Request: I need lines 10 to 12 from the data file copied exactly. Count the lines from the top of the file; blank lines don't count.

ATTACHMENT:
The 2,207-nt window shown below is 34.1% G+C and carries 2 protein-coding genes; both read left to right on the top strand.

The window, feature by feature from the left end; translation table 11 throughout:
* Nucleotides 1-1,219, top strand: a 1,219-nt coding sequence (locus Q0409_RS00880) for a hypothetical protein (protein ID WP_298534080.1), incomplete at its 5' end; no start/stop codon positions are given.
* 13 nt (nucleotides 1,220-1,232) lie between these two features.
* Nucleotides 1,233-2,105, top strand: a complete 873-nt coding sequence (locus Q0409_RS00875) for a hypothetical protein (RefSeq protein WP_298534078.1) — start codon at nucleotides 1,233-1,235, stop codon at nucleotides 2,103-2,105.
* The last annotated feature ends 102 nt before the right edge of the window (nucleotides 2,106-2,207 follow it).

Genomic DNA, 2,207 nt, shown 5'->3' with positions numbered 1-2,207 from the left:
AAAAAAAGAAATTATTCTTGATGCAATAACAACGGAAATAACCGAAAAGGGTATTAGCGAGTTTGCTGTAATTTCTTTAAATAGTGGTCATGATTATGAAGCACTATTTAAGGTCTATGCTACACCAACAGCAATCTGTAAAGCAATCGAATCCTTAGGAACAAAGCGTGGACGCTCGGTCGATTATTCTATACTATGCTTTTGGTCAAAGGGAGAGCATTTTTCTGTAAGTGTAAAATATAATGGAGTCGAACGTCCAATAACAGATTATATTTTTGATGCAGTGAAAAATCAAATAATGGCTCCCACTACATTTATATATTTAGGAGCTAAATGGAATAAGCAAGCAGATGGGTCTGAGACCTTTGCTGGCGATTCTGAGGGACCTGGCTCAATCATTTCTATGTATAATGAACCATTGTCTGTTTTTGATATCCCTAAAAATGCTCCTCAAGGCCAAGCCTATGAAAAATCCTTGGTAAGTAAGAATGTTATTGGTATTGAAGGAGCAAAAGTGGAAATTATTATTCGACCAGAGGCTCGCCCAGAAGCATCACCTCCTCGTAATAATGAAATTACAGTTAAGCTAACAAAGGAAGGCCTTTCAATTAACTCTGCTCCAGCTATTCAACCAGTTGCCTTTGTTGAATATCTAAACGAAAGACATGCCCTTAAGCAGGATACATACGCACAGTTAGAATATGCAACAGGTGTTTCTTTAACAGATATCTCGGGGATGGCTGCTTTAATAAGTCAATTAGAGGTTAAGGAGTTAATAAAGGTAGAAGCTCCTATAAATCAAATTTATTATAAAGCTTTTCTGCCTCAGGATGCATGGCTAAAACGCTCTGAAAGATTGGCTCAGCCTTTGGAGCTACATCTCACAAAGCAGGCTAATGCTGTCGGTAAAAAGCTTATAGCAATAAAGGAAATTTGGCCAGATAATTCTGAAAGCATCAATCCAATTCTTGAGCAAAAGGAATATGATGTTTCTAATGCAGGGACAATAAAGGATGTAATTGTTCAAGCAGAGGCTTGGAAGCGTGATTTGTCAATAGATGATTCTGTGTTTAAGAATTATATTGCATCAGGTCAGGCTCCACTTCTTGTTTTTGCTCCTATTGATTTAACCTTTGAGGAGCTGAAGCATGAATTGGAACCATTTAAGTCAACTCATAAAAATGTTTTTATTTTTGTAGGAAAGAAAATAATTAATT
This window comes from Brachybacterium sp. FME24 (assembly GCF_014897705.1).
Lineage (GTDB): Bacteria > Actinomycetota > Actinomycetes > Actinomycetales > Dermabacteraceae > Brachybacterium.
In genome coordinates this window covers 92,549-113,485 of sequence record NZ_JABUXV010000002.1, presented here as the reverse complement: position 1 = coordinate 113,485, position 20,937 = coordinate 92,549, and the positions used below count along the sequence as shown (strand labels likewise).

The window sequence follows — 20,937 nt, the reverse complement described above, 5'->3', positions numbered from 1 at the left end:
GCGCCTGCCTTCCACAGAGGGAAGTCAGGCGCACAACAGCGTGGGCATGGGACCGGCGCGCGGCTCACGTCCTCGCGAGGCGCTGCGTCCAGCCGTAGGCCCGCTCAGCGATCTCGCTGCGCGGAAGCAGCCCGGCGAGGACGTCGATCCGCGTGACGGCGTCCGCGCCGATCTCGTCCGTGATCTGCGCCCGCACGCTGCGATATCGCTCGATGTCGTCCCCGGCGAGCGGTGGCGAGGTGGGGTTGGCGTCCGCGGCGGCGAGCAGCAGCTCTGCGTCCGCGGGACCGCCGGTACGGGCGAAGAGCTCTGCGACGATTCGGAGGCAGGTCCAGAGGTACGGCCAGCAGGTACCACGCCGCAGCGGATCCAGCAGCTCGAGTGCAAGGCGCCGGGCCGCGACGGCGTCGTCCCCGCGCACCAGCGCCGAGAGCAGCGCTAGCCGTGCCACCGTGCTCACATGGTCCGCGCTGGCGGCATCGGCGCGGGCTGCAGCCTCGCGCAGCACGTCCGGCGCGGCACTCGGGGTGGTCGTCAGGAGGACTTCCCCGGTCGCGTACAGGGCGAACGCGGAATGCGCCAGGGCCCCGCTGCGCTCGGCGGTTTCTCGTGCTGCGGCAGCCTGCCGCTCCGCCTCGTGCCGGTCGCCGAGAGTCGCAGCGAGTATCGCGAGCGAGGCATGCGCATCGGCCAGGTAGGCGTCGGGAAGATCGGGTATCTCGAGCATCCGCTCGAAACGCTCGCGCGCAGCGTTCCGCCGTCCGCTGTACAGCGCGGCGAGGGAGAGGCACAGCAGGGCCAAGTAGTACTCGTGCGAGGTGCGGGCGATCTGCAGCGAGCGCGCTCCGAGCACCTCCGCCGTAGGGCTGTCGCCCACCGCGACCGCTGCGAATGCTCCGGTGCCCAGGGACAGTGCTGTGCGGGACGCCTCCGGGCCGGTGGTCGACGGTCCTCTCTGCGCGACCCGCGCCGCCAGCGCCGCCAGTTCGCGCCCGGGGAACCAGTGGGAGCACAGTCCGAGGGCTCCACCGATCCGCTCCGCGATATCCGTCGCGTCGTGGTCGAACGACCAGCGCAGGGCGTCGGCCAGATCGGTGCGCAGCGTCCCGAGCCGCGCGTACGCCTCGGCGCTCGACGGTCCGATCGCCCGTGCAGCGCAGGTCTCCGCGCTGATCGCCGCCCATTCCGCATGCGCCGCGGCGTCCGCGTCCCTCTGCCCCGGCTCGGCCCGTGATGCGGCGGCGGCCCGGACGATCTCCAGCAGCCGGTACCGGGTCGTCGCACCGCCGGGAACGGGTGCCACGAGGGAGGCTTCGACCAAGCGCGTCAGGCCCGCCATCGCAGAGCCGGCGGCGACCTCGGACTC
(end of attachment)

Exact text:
Lineage (GTDB): Bacteria > Actinomycetota > Actinomycetes > Actinomycetales > Dermabacteraceae > Brachybacterium.
In genome coordinates this window covers 92,549-113,485 of sequence record NZ_JABUXV010000002.1, presented here as the reverse complement: position 1 = coordinate 113,485, position 20,937 = coordinate 92,549, and the positions used below count along the sequence as shown (strand labels likewise).

The window sequence follows — 20,937 nt, the reverse complement described above, 5'->3', positions numbered from 1 at the left end: